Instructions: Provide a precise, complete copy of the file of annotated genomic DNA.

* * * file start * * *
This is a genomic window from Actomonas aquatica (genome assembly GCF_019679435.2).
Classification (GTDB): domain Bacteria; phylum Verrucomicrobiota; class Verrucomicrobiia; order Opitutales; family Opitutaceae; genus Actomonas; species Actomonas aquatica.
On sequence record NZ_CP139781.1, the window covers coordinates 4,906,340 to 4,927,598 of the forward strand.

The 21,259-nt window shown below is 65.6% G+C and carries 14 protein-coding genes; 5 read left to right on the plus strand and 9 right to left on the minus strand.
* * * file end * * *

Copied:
This is a genomic window from Actomonas aquatica (genome assembly GCF_019679435.2).
Classification (GTDB): domain Bacteria; phylum Verrucomicrobiota; class Verrucomicrobiia; order Opitutales; family Opitutaceae; genus Actomonas; species Actomonas aquatica.
On sequence record NZ_CP139781.1, the window covers coordinates 4,906,340 to 4,927,598 of the forward strand.

The 21,259-nt window shown below is 65.6% G+C and carries 14 protein-coding genes; 5 read left to right on the plus strand and 9 right to left on the minus strand.